On when the next surgery will be:

“It will likely be early next week. We are awaiting tests that were performed during my surgery yesterday to see the extent of infection before we make a final decision as to when to do the next surgery. It will certainly be as soon as possible.”

On if Wall was wearing his walking boot on at the time of the fall:

“We think he had his boot off. He was instructed to take it off when he was sitting about the house. If he’s up and about walking, he was to be in the boot. As is the case in these situations, if you’re going to take a shower, we allow the patient to take the boot off. John has always been very compliant with what we do and very careful and so what he was doing was within the spectrum of what we kind of outlined for him. It was just an unfortunate event.

On physical expectations for Wall post-surgery:

There’s no way to tell. I think our focus right now is performing an excellent surgery. Getting John’s tendon reattached and then going through the rehab program. Unfortunately, we don’t have a whole lot of data on elite NBA point guards with tendon ruptures. John is an unusual specimen because of his talent, his abilities, and demands placed on his body so we’ll just have to wait and see.”

On not being a complete rupture and if it is worse:

“Functionally, it is completely torn in the sense that he won’t be able to play with the amount of the damage he has. What it does though is it throws you off on an exam. If you are doing sort of a low-energy exam and testing it, it seems like the tendon may be ok, but when we explored it, there was no question that he had enough damage there that he won’t be able to play on it without surgery.”

On the earliest Wall can begin rehab:

“I will defer to Dr. Anderson because when he does the surgery, he’s going to have a sense for the nature of the repair, the quality of the tissue and that may sort of dictate when he can actually start therapy versus just putting the tendon at rest. Typically we start therapy within two to three weeks of the surgery, but it all depends on the quality of the tissue, the extent of any infection, and those are some unknowns that still need to be answered.”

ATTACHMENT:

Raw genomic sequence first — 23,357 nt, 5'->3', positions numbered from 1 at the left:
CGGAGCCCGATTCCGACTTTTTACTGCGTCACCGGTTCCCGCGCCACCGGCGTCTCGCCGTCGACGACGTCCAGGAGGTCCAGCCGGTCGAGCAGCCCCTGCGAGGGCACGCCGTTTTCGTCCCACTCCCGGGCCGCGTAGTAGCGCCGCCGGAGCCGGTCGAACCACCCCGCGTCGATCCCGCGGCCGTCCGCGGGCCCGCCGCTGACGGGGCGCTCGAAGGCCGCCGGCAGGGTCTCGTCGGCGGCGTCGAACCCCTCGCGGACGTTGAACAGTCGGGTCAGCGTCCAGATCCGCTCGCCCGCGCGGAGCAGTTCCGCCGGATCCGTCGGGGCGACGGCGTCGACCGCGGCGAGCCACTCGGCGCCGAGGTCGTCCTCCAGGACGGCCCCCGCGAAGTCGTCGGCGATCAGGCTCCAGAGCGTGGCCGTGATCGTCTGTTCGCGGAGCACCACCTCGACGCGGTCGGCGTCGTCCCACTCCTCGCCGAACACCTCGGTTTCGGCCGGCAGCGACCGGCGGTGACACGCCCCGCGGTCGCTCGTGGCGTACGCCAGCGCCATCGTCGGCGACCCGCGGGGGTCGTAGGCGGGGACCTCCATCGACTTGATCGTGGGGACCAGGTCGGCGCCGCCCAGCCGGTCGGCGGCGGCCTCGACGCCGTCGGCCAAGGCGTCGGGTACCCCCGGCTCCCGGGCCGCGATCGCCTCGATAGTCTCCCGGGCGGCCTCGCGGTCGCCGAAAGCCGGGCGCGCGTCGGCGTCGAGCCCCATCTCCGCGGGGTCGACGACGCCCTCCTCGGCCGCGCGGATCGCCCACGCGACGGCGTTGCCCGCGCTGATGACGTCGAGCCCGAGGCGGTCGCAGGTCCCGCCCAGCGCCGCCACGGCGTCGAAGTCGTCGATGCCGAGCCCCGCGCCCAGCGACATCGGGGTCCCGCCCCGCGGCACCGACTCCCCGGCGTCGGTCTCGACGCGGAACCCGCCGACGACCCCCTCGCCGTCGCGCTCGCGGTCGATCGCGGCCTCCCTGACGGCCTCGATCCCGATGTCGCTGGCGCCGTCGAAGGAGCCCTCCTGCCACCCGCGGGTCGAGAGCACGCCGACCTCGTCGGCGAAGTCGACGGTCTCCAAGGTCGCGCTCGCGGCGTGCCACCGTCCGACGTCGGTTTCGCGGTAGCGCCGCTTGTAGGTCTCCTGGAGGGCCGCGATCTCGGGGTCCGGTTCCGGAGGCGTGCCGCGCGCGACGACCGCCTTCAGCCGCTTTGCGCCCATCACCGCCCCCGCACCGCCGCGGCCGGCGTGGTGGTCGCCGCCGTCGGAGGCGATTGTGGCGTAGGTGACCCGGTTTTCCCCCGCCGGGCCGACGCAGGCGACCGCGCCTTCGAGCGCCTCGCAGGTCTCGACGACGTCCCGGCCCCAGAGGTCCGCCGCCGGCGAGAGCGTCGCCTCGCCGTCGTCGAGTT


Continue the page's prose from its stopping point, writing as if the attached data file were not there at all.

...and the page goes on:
On Wall’s mood once learning of the rupture:

“He’s obviously disappointed, he’s a competitor, really hard-driven guy, he loves to play basketball. I think he understands, we went through in detail what this means and what needs to be done. I think he’s in the mindset that he just wants to get it fixed, move forward.”

On what Wall is able to do now mobility wise:

“The damage has been done. We’re protecting the tendon just so the soft tissues around where he’s injured are not disturbed to minimize the chance of infection, but other than that, he’s up and about and generally in good spirits.”

On commonality of not knowing of a rupture:

“This is a pretty unusual type of tear. Usually, the tears occur, not where it attaches directly, but within the substance of the tendon. Usually, it’s a complete rupture and this was not a complete rupture, it was nearly a complete rupture. He had some fibers that were still intact and that led us to believe that the tendon was ok. So it’s a little bit unusual, but from a standpoint of fixing it and healing, it should fall within the parameters of what we would expect from a mid-substance rupture of the tendon.”

On if Wall was more susceptible to Achilles rupture without January 8 surgery:

“It’s hard to say. Anytime there is a surgical site infection, there is a concern about the tissue, but we’d be speculating anything beyond that. It’s certainly a possibility, but I couldn’t say with any certainty that he would be more likely or not.”